The RV park at Desoto Caverns is right up against the theme park. They had assigned me a spot against the fence of one of the attractions but I quickly told them that would not do as I need to sleep during the day which would be impossible with all the noise of the kids. I had already driven through the park and knew where the open spaces were. Luckily, one farthest away and in a location with access to the southern sky for my satellite dish was available. It was level, angled, and easy to slip into by myself. They do have some nice pull thrus as well. They provide full utilities and most spots are level. Being Passport America, the price was right. I enjoyed staying there and the location is excellent.
The theme park was interesting though expensive for what it is. During the week many schools go there. Weekends is for families. It is fun watching the people mice running through the maze from the tower. Walking the wall, the maze, water balloon battle, archery, and the ship to ship nerf ball cannons were popular. The cave crawl looked interesting though I would not want to be trapped in the box with others as some did. My favorite was racing potties and bathtubs. I kid you not. They have motorized battery driven toilets and bathtubs with a whole lot of pep to race around a track.
The cavern tour was pretty good and informative. Indians used to live in the caverns and buried their dead in them. When they found a passing peddler had been staying overnight in their cave and had carved his name on a sacred rock, they waited for him to return that evening, killed him, and left his body in front of the rock as a warning to others. At one time the cave was used by confederate soldiers to mine gunpowder. Of course they had to test the powder so they shot up the cavern and killed many stalagtites and stalagmites. Men! Later the cave was used for a speak easy and still during prohibition. It only lasted about 6-8 weeks due to the fact so many drunken fights broke out and shots fired that it attracted the attention of law enforcement and was shut down. It was known as the Bloody Bucket. Today it is used for tours with a laser light show. It has a beautiful main room and a waterfall. What is really cool is groups can stay overnight in the caverns. They provide a dvd player and screen for entertainment. They provide hotdogs cooked over a campfire at the pavilion outside for them. Guests must supply the pillows and sleeping bags. It seems to be a popular activity.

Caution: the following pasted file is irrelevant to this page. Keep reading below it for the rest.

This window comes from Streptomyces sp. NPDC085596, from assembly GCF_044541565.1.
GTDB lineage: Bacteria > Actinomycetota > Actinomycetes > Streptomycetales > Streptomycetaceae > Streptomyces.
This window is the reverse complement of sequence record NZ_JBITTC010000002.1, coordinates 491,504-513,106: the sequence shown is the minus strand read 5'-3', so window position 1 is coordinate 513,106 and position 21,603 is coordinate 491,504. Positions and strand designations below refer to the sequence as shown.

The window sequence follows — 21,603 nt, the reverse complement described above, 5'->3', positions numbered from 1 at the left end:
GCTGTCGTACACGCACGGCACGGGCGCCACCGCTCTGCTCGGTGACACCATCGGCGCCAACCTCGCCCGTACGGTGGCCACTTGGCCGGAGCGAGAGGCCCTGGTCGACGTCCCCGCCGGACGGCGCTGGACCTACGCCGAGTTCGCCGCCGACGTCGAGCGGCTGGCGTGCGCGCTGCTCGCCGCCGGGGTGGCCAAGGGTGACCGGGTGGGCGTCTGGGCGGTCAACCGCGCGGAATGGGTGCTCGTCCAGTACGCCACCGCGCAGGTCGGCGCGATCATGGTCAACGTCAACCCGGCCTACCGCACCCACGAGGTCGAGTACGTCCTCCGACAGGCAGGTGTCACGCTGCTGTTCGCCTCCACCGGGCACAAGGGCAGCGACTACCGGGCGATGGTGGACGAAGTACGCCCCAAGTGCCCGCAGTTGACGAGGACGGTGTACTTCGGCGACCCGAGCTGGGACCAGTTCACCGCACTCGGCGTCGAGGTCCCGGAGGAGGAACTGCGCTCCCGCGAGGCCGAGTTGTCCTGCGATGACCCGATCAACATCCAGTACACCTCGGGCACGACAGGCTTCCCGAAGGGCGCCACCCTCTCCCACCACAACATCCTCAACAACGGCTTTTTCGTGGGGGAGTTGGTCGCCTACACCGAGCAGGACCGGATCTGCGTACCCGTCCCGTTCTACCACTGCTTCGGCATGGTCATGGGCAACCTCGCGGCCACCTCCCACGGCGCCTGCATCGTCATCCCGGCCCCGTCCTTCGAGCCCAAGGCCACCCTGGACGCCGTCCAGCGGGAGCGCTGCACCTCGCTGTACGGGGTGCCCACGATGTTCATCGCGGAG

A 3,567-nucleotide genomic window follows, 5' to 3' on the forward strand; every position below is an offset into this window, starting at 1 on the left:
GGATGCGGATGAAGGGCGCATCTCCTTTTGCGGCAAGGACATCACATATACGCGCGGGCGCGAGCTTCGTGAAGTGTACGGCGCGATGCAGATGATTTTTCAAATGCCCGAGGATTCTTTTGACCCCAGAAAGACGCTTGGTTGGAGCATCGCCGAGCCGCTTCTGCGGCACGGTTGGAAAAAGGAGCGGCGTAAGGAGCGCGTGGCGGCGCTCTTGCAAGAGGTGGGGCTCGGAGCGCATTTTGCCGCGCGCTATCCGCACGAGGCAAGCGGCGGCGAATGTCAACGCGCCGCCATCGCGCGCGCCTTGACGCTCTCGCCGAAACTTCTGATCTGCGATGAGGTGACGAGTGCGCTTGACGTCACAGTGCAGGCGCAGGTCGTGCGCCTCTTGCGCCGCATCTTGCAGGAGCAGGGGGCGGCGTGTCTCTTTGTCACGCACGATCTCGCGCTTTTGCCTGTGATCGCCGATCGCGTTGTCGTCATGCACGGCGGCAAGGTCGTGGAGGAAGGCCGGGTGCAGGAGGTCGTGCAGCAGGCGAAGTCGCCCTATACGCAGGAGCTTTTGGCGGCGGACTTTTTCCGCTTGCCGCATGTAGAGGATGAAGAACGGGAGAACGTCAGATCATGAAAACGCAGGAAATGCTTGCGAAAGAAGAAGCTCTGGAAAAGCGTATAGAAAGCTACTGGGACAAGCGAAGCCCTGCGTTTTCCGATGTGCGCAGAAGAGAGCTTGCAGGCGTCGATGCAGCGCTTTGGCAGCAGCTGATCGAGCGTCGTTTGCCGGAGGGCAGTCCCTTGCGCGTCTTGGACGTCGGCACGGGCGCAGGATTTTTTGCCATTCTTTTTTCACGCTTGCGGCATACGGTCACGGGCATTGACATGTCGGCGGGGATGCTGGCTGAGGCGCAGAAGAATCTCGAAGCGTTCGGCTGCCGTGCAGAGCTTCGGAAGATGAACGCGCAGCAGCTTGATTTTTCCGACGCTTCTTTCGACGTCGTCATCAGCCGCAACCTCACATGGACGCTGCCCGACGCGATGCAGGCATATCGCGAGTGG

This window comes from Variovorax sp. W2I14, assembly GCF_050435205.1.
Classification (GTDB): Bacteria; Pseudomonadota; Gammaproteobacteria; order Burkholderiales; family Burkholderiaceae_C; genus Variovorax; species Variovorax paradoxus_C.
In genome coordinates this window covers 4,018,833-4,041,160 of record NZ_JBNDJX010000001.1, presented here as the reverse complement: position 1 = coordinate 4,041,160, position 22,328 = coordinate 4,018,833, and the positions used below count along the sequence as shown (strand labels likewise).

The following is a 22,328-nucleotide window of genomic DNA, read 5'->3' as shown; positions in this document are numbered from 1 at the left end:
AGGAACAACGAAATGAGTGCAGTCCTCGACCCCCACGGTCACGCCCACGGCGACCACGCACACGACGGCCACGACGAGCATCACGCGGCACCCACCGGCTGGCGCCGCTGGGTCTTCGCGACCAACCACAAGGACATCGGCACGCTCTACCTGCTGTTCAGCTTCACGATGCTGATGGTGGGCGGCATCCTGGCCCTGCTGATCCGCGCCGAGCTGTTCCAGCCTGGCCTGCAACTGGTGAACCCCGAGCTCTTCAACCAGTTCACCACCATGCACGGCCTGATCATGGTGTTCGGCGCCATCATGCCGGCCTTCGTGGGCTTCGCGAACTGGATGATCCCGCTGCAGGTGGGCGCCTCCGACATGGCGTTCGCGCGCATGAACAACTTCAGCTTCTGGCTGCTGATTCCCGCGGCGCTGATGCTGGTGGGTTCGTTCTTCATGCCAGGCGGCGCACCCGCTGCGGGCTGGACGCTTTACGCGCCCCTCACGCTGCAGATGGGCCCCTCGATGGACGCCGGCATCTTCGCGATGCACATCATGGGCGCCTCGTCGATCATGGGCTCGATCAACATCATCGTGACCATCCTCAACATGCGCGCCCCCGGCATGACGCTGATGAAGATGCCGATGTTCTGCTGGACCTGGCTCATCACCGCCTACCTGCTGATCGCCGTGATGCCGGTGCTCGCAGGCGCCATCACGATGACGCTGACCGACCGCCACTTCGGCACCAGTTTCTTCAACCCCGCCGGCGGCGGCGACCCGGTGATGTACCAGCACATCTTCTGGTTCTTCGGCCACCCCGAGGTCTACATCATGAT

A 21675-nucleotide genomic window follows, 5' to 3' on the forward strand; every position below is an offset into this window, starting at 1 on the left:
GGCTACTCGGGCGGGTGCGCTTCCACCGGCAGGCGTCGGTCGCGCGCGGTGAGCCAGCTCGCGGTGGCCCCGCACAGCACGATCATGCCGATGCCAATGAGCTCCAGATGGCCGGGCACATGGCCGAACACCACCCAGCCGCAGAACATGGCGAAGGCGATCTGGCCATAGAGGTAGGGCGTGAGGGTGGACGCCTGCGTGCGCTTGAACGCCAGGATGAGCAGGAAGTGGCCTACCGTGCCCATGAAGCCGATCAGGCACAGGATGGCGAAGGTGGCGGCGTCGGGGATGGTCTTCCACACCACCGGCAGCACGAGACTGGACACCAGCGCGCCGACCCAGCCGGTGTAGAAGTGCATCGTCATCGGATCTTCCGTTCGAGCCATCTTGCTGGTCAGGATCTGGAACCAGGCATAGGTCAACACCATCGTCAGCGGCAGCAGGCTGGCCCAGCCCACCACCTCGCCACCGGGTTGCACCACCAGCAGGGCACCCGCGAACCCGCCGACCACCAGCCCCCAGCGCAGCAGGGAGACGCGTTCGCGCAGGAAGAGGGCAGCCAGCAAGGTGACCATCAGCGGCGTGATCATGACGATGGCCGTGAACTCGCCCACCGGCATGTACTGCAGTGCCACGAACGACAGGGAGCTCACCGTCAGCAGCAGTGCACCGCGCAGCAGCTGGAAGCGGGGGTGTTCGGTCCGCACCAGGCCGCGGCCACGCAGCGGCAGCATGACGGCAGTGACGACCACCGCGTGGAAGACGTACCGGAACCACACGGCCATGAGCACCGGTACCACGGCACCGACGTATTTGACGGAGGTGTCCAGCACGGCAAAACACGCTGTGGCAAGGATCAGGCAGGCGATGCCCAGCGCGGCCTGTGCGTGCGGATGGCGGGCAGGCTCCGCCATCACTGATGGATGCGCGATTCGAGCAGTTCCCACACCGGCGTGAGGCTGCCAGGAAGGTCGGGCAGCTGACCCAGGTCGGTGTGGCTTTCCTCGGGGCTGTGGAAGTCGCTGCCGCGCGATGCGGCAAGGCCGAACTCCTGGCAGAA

I went over to Talladega Speedway to tour the Motorsports Museum and track. It was right after a big weekend race so I got to see all the makeshift campgrounds around it and more portable potties than I have ever seen in my life. A few campers were still there and one Tshirt vendor.
The museum was fascinating. I got to see lots of great winning cars and a few that hit the wall instead. I saw Shirley Muldowney’s jacket and the record setting rocket car. They have a tribute to Dale Earnhart in his own section. I learned all about early racing when they raced on beaches, the legends like Barney Oldfield, women in racing like the queen herself Louise Smith who got started out running the local cops. Snicker. They threw in some soap box derby racers where many started out. There was a salute to the wives of racing who were together so much at races that they formed an official group and raised money for charities. The world’s fastest racing boat was there.
I got to sit in a race car. They are rather barren inside since only one person needs to sit in them, well reinforced with roll bars, have switches like you might see in a jet, some have fire extinguishers by the driver’s seat, and the seat is a deep bucket on the floor with wings to hold them in and protect them. The cars come in all different shapes depending on the type of racing they are used for.
Later, I took a tour of the speedway by bus. We saw the infield where you can boondock during the race for $150 per night minimum. The drivers have their own camping section with utilities and a playground for their kids. There are numerous snack bars, bathrooms, a clubhouse, and a medical facility there. During the race, anyone can get free minor medical care there and they have a helicopter standing by as needed for emergencies. They have regular garages for each team. We got to see the finish line and stand in Victory Lane. Very cool stuff. The track turns are scary because they are sooooo steep. You need some speed there or you will slide down to the bottom.
I got in a little geocaching while there. One was planted at a Methodist church that was the beginning of two local well known colleges. Another was at a local emergency service building and was hidden under a piece of the sort of cloth rangers use to camoflauge themselves in the jungle.